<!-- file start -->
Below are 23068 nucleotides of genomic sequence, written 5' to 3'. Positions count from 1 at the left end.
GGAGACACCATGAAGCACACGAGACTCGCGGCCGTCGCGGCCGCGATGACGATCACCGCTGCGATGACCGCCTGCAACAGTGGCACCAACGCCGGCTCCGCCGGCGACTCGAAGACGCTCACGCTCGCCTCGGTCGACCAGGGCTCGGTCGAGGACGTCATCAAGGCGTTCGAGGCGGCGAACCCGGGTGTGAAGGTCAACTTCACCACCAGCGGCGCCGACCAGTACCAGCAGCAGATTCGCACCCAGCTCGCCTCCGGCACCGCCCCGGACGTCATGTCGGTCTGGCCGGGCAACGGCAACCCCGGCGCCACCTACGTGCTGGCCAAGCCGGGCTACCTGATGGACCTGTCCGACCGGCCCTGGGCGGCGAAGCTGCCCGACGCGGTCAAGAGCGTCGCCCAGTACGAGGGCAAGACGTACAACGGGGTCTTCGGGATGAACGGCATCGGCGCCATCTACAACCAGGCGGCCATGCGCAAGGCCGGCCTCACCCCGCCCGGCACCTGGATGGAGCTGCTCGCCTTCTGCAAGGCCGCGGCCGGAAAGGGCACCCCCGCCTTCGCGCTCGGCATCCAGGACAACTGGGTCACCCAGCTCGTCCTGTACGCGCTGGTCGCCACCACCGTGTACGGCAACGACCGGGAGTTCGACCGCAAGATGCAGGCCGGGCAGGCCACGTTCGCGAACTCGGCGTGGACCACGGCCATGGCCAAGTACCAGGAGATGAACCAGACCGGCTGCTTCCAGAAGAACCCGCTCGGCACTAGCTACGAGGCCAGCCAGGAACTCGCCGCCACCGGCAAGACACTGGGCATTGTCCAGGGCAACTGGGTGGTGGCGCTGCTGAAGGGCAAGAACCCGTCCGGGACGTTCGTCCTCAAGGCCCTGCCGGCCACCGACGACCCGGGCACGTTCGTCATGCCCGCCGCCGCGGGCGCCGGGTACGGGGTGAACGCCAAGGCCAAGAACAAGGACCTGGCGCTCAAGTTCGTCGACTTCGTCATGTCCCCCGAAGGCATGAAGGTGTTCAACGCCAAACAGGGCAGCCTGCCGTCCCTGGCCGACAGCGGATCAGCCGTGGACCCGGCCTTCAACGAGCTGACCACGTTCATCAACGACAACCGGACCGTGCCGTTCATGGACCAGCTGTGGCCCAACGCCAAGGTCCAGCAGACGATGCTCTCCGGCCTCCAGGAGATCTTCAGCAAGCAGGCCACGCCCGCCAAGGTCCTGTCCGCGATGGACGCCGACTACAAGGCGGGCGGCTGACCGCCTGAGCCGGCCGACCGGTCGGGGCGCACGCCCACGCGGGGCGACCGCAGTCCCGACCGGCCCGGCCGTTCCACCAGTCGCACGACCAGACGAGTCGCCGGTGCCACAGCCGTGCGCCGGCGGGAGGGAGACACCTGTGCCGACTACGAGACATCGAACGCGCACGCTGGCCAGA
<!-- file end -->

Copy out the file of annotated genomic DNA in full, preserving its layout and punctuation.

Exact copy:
Below are 23068 nucleotides of genomic sequence, written 5' to 3'. Positions count from 1 at the left end.
GGAGACACCATGAAGCACACGAGACTCGCGGCCGTCGCGGCCGCGATGACGATCACCGCTGCGATGACCGCCTGCAACAGTGGCACCAACGCCGGCTCCGCCGGCGACTCGAAGACGCTCACGCTCGCCTCGGTCGACCAGGGCTCGGTCGAGGACGTCATCAAGGCGTTCGAGGCGGCGAACCCGGGTGTGAAGGTCAACTTCACCACCAGCGGCGCCGACCAGTACCAGCAGCAGATTCGCACCCAGCTCGCCTCCGGCACCGCCCCGGACGTCATGTCGGTCTGGCCGGGCAACGGCAACCCCGGCGCCACCTACGTGCTGGCCAAGCCGGGCTACCTGATGGACCTGTCCGACCGGCCCTGGGCGGCGAAGCTGCCCGACGCGGTCAAGAGCGTCGCCCAGTACGAGGGCAAGACGTACAACGGGGTCTTCGGGATGAACGGCATCGGCGCCATCTACAACCAGGCGGCCATGCGCAAGGCCGGCCTCACCCCGCCCGGCACCTGGATGGAGCTGCTCGCCTTCTGCAAGGCCGCGGCCGGAAAGGGCACCCCCGCCTTCGCGCTCGGCATCCAGGACAACTGGGTCACCCAGCTCGTCCTGTACGCGCTGGTCGCCACCACCGTGTACGGCAACGACCGGGAGTTCGACCGCAAGATGCAGGCCGGGCAGGCCACGTTCGCGAACTCGGCGTGGACCACGGCCATGGCCAAGTACCAGGAGATGAACCAGACCGGCTGCTTCCAGAAGAACCCGCTCGGCACTAGCTACGAGGCCAGCCAGGAACTCGCCGCCACCGGCAAGACACTGGGCATTGTCCAGGGCAACTGGGTGGTGGCGCTGCTGAAGGGCAAGAACCCGTCCGGGACGTTCGTCCTCAAGGCCCTGCCGGCCACCGACGACCCGGGCACGTTCGTCATGCCCGCCGCCGCGGGCGCCGGGTACGGGGTGAACGCCAAGGCCAAGAACAAGGACCTGGCGCTCAAGTTCGTCGACTTCGTCATGTCCCCCGAAGGCATGAAGGTGTTCAACGCCAAACAGGGCAGCCTGCCGTCCCTGGCCGACAGCGGATCAGCCGTGGACCCGGCCTTCAACGAGCTGACCACGTTCATCAACGACAACCGGACCGTGCCGTTCATGGACCAGCTGTGGCCCAACGCCAAGGTCCAGCAGACGATGCTCTCCGGCCTCCAGGAGATCTTCAGCAAGCAGGCCACGCCCGCCAAGGTCCTGTCCGCGATGGACGCCGACTACAAGGCGGGCGGCTGACCGCCTGAGCCGGCCGACCGGTCGGGGCGCACGCCCACGCGGGGCGACCGCAGTCCCGACCGGCCCGGCCGTTCCACCAGTCGCACGACCAGACGAGTCGCCGGTGCCACAGCCGTGCGCCGGCGGGAGGGAGACACCTGTGCCGACTACGAGACATCGAACGCGCACGCTGGCCAGA